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What is a Refugee?

According to the Immigration and National Act (INA), a refugee is a person who is unable or unwilling to return to his or her country of nationality because of persecution or a well-founded fear of persecution on account of race, religion, nationality, membership in a particular social group, or political opinion.  The two main causes of refugee today are war and violence.  


According to the United Nations High Commissioner for Refugees (UNHR) Global Trends report, there are 25.4 million refugees at the end of 2017.  In order for the international community to share the load of responsibilities to help the refugee community worldwide, the United Nation started a resettlement program to allow the refugees to resettle to the developing countries.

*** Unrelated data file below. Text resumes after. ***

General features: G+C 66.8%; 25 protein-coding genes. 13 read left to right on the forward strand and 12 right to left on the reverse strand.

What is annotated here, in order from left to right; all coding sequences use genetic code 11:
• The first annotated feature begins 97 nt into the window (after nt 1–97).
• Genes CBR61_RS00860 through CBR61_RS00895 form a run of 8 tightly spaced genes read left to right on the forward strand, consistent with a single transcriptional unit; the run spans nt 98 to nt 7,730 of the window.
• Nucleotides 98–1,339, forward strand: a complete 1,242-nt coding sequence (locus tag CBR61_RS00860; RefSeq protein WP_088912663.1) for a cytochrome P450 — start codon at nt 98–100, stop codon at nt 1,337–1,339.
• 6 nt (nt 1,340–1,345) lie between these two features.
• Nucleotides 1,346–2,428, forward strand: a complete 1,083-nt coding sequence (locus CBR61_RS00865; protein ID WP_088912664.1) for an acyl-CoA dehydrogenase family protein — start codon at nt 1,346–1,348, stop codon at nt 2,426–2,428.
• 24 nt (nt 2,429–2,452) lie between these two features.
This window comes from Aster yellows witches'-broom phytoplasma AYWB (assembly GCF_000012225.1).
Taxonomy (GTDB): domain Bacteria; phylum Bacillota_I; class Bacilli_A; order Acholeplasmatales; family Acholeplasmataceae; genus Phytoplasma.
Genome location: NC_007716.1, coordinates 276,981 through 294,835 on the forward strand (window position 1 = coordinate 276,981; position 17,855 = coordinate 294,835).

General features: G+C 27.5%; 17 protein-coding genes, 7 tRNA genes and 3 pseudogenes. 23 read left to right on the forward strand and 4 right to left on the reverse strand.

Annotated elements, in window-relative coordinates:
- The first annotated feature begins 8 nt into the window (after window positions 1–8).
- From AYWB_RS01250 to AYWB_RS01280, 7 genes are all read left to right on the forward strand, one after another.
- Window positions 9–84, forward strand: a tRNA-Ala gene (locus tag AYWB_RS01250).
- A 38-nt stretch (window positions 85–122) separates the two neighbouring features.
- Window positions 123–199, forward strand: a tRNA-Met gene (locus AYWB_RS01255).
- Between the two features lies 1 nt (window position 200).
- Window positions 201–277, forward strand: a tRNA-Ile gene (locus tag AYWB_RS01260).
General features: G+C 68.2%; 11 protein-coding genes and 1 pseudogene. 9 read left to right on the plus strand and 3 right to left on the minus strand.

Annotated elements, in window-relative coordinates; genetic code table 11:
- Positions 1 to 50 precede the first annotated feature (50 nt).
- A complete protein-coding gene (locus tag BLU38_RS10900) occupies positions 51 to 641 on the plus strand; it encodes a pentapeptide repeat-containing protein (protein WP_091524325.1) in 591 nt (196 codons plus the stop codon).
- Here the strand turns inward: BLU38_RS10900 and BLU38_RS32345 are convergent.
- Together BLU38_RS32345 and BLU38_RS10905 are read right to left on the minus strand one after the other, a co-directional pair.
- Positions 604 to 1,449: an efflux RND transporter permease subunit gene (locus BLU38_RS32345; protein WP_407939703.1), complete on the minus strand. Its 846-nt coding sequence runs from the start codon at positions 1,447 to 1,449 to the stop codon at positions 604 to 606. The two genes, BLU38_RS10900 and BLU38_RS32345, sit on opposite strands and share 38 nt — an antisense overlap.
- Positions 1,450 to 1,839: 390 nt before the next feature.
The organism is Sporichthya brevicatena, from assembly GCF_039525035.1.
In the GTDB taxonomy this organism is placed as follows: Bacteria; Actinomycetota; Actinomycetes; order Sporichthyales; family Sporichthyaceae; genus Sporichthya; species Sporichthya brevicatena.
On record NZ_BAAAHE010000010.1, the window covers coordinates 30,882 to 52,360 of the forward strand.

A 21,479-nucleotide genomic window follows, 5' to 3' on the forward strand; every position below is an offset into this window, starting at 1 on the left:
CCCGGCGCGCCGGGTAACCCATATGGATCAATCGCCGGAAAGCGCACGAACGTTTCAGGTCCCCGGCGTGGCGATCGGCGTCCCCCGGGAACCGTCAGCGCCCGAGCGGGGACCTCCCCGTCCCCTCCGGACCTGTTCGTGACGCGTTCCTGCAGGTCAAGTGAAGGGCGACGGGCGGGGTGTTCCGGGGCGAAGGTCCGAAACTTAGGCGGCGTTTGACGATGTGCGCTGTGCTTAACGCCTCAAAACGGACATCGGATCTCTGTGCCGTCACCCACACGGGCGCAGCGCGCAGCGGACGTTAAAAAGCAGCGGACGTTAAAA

The ceiling of refugee admission in the United States in 2018 is 45,000 refugees, in which 22,491 of those have been admitted and resettled in the different States (US Department of State - Refugee Admission Statistics). The following chart shows the top 10 States that resettle refugees.


*Data for FY are partial and refer to resettlement between October 1, 2016 and April 30,2017. 

Source: MPI analysis of State Department WRAPS data. 

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